The Heretic’s Treasure
The Shadow Project
The Lost Relic
"A short list of the greatest living conversationalists in English," said The Economist, "would probably have to include Christopher Hitchens, Sir Patrick Leigh-Fermor, and Sir Tom Stoppard. Great brilliance, fantastic powers of recall, and quick wit are clearly valuable in sustaining conversation at these cosmic levels. Charm may be helpful, too." Hitchens-who staunchly declines all offers of knighthood-hereby invites you to take a seat at a democratic conversation, to be engaged, and to be reasoned with. His knowledge is formidable, an encyclopedic treasure, and yet one has the feeling, reading him, of hearing a person thinking out loud, following the inexorable logic of his thought, wherever it might lead, unafraid to expose fraudulence, denounce injustice, and excoriate hypocrisy. Legions of readers, admirers and detractors alike, have learned to read Hitchens with something approaching awe at his felicity of language, the oxygen in every sentence, the enviable wit and his readiness, even eagerness, to fight a foe or mount the ramparts.
Here, he supplies fresh perceptions of such figures as varied as Charles Dickens, Karl Marx, Rebecca West, George Orwell, J.G. Ballard, and Philip Larkin are matched in brilliance by his pungent discussions and intrepid observations, gathered from a lifetime of traveling and reporting from such destinations as Iran, China, and Pakistan.
Hitchens's directness, elegance, lightly carried erudition, critical and psychological insight, humor, and sympathy-applied as they are here to a dazzling variety of subjects-all set a standard for the essayist that has rarely been matched in our time. What emerges from this indispensable volume is an intellectual self-portrait of a writer with an exemplary steadiness of purpose and a love affair with the delights and seductions of the English language, a man anchored in a profound and humane vision of the human longing for reason and justice.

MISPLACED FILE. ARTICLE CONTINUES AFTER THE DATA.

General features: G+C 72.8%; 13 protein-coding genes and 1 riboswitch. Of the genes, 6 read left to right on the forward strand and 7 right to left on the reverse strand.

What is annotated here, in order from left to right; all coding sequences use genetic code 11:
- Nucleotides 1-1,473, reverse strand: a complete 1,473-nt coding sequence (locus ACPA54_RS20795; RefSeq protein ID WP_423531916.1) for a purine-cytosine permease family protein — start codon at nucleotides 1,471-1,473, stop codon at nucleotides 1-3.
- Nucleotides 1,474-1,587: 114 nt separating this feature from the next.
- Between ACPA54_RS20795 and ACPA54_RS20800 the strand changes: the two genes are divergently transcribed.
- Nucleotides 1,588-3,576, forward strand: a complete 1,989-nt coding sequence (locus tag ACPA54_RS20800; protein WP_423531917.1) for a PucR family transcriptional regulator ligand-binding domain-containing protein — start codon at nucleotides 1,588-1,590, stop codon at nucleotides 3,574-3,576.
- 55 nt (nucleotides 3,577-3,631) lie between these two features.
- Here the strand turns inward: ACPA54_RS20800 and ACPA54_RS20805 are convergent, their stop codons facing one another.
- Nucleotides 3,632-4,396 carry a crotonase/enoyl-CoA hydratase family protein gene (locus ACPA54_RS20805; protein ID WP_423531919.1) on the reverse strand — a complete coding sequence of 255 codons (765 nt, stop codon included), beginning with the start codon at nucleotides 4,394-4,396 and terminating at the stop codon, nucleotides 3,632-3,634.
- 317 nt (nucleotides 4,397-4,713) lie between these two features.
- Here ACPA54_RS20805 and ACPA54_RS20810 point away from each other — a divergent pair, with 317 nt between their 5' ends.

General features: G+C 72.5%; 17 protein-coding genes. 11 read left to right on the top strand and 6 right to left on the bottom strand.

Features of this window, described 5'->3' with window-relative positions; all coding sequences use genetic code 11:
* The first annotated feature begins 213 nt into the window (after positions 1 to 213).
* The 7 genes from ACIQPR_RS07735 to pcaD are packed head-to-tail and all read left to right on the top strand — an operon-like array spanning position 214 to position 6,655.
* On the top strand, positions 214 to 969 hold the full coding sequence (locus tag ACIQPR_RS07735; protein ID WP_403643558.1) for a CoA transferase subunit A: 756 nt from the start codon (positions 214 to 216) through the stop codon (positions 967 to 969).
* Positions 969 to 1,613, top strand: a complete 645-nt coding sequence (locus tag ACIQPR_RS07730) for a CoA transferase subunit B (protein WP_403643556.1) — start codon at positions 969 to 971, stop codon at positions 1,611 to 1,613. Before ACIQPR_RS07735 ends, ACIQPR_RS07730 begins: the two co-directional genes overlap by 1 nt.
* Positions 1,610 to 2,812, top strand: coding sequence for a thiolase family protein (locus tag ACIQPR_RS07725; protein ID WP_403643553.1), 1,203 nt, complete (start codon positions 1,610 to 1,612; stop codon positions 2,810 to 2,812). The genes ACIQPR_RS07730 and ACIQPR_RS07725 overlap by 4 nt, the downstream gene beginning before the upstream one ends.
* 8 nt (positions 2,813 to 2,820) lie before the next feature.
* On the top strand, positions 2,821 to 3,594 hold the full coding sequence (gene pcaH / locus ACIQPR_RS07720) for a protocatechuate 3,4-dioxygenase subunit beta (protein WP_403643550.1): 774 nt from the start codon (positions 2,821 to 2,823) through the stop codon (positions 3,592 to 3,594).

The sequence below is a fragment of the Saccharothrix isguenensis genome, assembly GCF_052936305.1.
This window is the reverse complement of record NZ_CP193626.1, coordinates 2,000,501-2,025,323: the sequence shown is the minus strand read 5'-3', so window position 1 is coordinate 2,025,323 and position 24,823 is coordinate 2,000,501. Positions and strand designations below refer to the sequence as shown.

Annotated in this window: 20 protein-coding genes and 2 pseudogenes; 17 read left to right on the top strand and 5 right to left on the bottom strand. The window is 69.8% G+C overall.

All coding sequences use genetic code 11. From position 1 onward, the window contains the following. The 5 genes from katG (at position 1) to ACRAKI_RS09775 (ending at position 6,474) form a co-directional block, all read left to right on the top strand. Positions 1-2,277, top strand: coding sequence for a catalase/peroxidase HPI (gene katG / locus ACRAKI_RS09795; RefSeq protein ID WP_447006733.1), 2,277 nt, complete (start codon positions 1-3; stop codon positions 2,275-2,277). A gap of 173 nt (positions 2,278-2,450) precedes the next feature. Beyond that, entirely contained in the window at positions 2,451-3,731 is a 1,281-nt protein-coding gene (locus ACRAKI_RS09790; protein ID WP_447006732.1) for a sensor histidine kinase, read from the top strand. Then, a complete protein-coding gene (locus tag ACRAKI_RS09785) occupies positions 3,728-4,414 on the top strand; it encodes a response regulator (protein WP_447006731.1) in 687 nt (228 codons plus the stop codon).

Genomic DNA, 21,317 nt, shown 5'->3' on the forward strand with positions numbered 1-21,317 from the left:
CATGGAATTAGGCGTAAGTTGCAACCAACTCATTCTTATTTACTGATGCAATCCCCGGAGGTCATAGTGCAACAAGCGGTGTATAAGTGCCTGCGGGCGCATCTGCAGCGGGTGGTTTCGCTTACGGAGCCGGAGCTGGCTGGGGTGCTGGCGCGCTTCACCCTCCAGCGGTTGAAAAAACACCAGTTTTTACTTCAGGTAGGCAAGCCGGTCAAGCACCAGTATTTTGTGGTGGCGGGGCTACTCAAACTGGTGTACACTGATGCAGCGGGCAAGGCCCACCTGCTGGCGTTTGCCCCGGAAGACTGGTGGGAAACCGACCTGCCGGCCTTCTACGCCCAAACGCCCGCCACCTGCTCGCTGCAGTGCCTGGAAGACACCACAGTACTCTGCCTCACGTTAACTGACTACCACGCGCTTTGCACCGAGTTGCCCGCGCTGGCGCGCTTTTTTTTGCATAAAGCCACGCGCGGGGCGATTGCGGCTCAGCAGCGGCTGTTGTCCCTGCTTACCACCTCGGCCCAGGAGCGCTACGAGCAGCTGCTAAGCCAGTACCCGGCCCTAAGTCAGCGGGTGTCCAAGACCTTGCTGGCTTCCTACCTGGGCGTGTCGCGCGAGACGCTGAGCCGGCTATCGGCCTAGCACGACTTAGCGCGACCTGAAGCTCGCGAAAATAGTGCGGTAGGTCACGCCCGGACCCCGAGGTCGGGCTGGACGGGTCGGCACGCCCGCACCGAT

An inquisitive observer, thoughtful commentator, and assiduous craftsman, Neil Gaiman has long been celebrated for the sharp intellect and startling imagination that informs his bestselling fiction. Now, The View from the Cheap Seats brings together for the first time ever more than sixty pieces of his outstanding nonfiction. Analytical yet playful, erudite yet accessible, this cornucopia explores a broad range of interests and topics, including (but not limited to): authors past and present; music; storytelling; comics; bookshops; travel; fairy tales; America; inspiration; libraries; ghosts; and the title piece, at turns touching and self-deprecating, which recounts the author’s experiences at the 2010 Academy Awards in Hollywood.
Insightful, incisive, witty, and wise, The View from the Cheap Seats explores the issues and subjects that matter most to Neil Gaiman—offering a glimpse into the head and heart of one of the most acclaimed, beloved, and influential artists of our time.
Continuously in print since 1948, the Collins Complete Works of Oscar Wilde has long been recognised as the most comprehensive and authoritative single-volume collection of Wilde’s texts available, containing his only novel, The Portrait of Dorian Gray, as well as his plays, stories, poems, essays and letters, all in their most authoritative texts.
Also included is a comprehensive bibliography of works by and about Oscar Wilde, and a chronological table of his life and work.